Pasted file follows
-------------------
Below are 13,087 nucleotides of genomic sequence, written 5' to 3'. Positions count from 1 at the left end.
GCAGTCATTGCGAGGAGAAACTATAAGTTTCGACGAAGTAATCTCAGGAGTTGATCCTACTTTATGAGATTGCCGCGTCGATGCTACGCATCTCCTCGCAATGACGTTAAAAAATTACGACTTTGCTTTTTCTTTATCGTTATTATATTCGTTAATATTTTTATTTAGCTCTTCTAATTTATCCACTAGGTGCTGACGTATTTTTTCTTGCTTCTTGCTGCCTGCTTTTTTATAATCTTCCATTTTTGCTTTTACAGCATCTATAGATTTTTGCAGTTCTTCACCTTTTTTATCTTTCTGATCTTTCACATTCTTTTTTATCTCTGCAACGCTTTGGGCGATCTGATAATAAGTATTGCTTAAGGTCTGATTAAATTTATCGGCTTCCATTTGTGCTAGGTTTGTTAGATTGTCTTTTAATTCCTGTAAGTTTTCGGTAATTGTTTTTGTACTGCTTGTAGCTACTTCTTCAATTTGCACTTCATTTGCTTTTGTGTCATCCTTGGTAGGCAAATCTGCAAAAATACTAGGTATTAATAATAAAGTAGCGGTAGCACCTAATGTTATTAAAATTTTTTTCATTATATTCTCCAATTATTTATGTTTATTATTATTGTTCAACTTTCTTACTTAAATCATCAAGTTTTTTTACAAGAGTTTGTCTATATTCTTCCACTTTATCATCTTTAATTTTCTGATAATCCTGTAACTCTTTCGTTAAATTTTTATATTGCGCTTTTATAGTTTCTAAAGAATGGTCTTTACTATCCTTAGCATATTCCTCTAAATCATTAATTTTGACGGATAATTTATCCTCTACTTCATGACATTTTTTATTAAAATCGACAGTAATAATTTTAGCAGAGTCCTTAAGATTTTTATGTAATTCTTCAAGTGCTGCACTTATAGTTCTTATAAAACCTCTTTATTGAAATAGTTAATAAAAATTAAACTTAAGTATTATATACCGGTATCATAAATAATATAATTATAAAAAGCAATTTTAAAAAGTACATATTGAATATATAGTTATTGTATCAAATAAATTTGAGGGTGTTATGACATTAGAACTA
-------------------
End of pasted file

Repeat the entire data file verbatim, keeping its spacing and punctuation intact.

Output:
Below are 13,087 nucleotides of genomic sequence, written 5' to 3'. Positions count from 1 at the left end.
GCAGTCATTGCGAGGAGAAACTATAAGTTTCGACGAAGTAATCTCAGGAGTTGATCCTACTTTATGAGATTGCCGCGTCGATGCTACGCATCTCCTCGCAATGACGTTAAAAAATTACGACTTTGCTTTTTCTTTATCGTTATTATATTCGTTAATATTTTTATTTAGCTCTTCTAATTTATCCACTAGGTGCTGACGTATTTTTTCTTGCTTCTTGCTGCCTGCTTTTTTATAATCTTCCATTTTTGCTTTTACAGCATCTATAGATTTTTGCAGTTCTTCACCTTTTTTATCTTTCTGATCTTTCACATTCTTTTTTATCTCTGCAACGCTTTGGGCGATCTGATAATAAGTATTGCTTAAGGTCTGATTAAATTTATCGGCTTCCATTTGTGCTAGGTTTGTTAGATTGTCTTTTAATTCCTGTAAGTTTTCGGTAATTGTTTTTGTACTGCTTGTAGCTACTTCTTCAATTTGCACTTCATTTGCTTTTGTGTCATCCTTGGTAGGCAAATCTGCAAAAATACTAGGTATTAATAATAAAGTAGCGGTAGCACCTAATGTTATTAAAATTTTTTTCATTATATTCTCCAATTATTTATGTTTATTATTATTGTTCAACTTTCTTACTTAAATCATCAAGTTTTTTTACAAGAGTTTGTCTATATTCTTCCACTTTATCATCTTTAATTTTCTGATAATCCTGTAACTCTTTCGTTAAATTTTTATATTGCGCTTTTATAGTTTCTAAAGAATGGTCTTTACTATCCTTAGCATATTCCTCTAAATCATTAATTTTGACGGATAATTTATCCTCTACTTCATGACATTTTTTATTAAAATCGACAGTAATAATTTTAGCAGAGTCCTTAAGATTTTTATGTAATTCTTCAAGTGCTGCACTTATAGTTCTTATAAAACCTCTTTATTGAAATAGTTAATAAAAATTAAACTTAAGTATTATATACCGGTATCATAAATAATATAATTATAAAAAGCAATTTTAAAAAGTACATATTGAATATATAGTTATTGTATCAAATAAATTTGAGGGTGTTATGACATTAGAACTA